The Maori are the indigenous people of New Zealand. They, like many other older cultures, are known for cooking in the ground. In Maori, this is known as a Hangi. My first Hangi was one of the best meals I’ve ever had. They get immense flavor from smoking it for hours in the ground using minimal spices. The meat and vegetables are tender and unlike anything I had ever had before.
7. Meat Pies
Meat pies are an Australian and New Zealand favorite. Filled with anything from savory lamb to bacon, eggs, tomato and cheese. They are hand-sized and perfect for breakfast or lunch. These little pockets of perfection are hard to find in the States, but here in Boston we’re lucky to have a taste of the hand pies from Down Under at KO Pies.
8. Tim Tams
Two biscuits filled with cream and covered in chocolate = perfection. There are so many variations of this amazing treat including caramel, coconut cream and peanut butter. Lucky for us Americans, some Targets started carrying original and salted caramel Tim Tams. The other flavors, however, are dearly missed.
What may seem like just hot chocolate is so much more. It’s actually a malt beverage, similar to Ovaltine. This delicious beverage was invented in Sydney and also comes in snack bar and breakfast cereal form. If you are a fan of Milo, it is very hard to go back to plain ol’ hot chocolate.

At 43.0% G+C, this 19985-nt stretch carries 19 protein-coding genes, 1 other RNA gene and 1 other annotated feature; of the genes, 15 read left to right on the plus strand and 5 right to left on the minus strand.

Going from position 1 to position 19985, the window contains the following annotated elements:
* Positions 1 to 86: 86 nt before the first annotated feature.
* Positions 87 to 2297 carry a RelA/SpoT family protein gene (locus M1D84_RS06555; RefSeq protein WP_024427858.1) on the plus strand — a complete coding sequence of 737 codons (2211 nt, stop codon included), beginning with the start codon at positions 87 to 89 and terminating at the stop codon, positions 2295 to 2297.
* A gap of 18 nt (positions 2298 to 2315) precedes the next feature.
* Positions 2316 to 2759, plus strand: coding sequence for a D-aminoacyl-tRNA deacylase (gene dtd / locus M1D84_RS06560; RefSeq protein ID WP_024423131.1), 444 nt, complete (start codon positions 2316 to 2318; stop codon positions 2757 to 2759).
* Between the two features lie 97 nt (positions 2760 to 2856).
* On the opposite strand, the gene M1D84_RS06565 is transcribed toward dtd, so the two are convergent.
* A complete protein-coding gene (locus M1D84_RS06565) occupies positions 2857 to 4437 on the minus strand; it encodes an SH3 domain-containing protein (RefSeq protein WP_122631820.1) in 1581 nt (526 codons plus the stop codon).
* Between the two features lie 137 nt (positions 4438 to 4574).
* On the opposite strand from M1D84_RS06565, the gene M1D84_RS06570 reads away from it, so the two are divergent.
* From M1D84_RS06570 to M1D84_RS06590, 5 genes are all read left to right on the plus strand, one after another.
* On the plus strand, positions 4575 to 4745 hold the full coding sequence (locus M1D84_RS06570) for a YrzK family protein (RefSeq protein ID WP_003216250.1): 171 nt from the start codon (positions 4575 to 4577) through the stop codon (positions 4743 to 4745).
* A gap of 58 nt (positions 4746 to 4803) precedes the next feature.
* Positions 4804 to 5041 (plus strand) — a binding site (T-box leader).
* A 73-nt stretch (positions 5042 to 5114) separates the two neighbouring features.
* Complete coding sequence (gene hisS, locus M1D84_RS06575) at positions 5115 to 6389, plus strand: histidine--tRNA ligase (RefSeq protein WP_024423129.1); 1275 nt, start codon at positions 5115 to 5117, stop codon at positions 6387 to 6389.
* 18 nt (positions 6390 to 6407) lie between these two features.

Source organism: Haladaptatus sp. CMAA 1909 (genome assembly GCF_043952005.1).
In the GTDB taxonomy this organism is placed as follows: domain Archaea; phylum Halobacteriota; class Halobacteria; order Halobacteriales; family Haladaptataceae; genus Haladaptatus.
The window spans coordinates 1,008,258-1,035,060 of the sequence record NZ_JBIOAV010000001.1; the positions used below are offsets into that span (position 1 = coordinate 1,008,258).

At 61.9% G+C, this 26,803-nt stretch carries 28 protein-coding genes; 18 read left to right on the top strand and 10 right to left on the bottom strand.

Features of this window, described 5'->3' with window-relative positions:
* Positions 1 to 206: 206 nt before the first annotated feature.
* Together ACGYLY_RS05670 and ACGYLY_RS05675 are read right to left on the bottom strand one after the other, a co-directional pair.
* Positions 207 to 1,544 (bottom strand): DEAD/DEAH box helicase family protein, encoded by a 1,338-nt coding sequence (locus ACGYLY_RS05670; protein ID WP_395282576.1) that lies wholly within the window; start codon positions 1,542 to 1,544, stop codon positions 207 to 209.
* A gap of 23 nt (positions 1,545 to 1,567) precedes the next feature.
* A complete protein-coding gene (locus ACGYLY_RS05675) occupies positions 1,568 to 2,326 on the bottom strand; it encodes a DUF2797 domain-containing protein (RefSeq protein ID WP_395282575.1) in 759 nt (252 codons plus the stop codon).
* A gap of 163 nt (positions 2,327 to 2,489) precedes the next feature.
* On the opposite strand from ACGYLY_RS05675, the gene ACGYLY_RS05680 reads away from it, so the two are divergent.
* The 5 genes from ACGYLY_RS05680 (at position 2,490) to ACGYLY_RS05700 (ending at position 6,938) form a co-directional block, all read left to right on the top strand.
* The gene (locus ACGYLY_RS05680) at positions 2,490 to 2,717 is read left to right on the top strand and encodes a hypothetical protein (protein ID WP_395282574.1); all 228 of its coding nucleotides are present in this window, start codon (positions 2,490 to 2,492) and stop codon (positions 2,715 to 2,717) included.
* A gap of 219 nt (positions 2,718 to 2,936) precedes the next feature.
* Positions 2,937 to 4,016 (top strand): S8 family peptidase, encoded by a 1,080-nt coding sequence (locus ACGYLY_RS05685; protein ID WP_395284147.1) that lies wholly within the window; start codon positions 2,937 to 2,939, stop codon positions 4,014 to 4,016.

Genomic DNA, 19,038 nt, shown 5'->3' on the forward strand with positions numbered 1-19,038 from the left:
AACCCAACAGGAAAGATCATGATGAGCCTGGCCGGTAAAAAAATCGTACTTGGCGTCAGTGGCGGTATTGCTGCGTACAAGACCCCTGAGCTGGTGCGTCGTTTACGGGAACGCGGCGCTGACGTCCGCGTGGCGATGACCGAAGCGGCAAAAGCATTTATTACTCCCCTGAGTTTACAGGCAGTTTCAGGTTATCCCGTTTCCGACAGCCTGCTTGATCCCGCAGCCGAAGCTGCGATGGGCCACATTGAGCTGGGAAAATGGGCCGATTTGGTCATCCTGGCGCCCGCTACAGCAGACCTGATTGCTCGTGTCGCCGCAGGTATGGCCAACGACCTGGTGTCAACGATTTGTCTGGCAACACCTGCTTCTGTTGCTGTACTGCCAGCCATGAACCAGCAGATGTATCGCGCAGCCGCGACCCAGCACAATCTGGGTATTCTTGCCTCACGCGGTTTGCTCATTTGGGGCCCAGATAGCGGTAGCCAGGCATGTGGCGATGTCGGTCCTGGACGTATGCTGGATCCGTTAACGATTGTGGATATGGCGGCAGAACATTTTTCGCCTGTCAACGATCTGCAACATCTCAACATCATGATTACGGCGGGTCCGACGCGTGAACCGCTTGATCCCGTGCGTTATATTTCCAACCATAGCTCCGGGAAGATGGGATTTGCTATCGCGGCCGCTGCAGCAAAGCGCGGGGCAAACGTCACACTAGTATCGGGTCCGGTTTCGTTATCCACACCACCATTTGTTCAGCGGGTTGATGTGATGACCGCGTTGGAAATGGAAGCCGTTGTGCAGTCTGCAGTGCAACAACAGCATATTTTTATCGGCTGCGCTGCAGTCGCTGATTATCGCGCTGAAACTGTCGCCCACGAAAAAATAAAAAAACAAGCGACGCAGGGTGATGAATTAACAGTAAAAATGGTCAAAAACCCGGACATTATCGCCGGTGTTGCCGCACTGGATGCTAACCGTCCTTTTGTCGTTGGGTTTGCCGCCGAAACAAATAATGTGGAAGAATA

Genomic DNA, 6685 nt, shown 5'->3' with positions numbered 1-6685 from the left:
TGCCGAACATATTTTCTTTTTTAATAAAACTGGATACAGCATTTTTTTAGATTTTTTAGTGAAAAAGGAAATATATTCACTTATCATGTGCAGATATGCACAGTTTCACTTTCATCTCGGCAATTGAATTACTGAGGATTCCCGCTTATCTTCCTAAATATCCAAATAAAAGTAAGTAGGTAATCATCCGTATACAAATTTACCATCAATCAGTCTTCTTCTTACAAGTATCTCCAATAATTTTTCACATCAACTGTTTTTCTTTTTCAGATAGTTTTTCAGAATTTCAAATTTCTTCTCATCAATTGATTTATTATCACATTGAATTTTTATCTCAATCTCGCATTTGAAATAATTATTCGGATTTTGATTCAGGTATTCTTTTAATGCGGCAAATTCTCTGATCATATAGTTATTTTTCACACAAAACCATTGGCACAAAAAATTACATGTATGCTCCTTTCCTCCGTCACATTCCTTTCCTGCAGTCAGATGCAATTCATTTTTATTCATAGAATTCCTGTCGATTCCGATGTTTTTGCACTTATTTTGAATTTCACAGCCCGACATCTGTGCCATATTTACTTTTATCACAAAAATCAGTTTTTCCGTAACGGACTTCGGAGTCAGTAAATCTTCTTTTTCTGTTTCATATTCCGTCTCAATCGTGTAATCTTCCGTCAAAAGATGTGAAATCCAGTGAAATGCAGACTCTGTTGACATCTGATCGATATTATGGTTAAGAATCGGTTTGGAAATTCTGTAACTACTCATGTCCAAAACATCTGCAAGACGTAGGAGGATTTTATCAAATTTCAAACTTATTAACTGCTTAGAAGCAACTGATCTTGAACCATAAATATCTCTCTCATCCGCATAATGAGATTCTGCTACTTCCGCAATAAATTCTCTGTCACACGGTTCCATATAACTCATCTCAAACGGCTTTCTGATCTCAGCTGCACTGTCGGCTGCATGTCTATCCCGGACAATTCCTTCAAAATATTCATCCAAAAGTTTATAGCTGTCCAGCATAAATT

10. Beetroot burgers
Beets and burgers may seem like an odd pair, but these are wildly popular in Australia. They taste amazing, and the color makes them especially cool looking (and very insta-worthy). If beetroot is not mixed in with the actual burger, it is often seen as a topping on Aussie and Kiwi burgers. Even if you don’t like beets, these burgers are worth a try.
Shapes are a popular cracker snack in Australia and New Zealand. They come in a gazillion flavors including pizza, chicken crimpy and nacho cheese. Once you have one, it is hard to stop. They made the perfect snack and late night drunk food. While not necessarily better than any other flavored cracker, they are definitely missed in the States.
New Zealand is the lamb standard of the world so, naturally, it is the best lamb you will be able to get. Many of the lamb in the States is imported from New Zealand, but nothing is the same as the real thing. With more sheep than people (a ratio of about seven to one), it is easy to see why this has become such a staple in New Zealand cuisine.